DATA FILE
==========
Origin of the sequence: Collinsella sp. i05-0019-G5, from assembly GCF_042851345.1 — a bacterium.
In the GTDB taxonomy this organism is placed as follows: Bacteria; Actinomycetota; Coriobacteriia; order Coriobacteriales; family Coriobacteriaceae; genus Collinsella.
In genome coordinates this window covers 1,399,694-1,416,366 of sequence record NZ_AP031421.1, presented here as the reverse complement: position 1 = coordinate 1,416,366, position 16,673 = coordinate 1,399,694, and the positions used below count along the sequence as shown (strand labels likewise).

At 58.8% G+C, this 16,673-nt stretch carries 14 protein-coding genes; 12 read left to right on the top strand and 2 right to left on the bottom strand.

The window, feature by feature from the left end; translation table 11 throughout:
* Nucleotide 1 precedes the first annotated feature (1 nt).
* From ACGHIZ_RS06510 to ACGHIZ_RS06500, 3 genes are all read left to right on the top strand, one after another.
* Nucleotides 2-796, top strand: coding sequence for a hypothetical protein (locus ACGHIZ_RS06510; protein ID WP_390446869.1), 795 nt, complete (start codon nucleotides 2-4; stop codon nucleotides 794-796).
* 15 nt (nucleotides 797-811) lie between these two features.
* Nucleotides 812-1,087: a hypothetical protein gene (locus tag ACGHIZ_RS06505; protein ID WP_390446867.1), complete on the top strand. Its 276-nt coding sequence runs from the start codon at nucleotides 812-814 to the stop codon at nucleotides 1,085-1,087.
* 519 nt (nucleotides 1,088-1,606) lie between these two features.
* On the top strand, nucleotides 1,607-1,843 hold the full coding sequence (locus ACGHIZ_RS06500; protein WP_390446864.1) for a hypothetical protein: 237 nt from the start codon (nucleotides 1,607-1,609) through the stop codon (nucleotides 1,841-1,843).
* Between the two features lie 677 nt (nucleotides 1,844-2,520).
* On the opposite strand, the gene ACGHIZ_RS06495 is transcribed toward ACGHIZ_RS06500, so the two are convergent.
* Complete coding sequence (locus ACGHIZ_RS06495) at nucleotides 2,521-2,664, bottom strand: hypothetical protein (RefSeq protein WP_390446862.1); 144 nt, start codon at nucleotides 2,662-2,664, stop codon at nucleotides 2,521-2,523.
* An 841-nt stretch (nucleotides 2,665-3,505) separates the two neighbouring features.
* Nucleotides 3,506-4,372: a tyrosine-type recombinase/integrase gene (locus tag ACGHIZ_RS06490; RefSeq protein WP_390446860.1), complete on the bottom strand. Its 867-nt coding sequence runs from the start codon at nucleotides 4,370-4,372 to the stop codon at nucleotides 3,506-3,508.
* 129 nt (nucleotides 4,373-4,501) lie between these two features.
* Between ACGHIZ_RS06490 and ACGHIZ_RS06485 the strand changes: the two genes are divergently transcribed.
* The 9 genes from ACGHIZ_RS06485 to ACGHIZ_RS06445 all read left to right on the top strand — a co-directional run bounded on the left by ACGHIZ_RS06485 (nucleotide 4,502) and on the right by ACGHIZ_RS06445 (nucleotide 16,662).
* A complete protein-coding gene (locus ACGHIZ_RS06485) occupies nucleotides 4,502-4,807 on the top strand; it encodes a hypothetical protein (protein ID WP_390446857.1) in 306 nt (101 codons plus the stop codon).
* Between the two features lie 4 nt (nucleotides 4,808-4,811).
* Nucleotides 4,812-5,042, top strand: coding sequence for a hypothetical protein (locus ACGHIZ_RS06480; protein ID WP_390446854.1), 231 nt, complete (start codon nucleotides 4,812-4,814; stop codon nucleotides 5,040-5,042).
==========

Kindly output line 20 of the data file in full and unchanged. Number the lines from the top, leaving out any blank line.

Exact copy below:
* The 9 genes from ACGHIZ_RS06485 to ACGHIZ_RS06445 all read left to right on the top strand — a co-directional run bounded on the left by ACGHIZ_RS06485 (nucleotide 4,502) and on the right by ACGHIZ_RS06445 (nucleotide 16,662).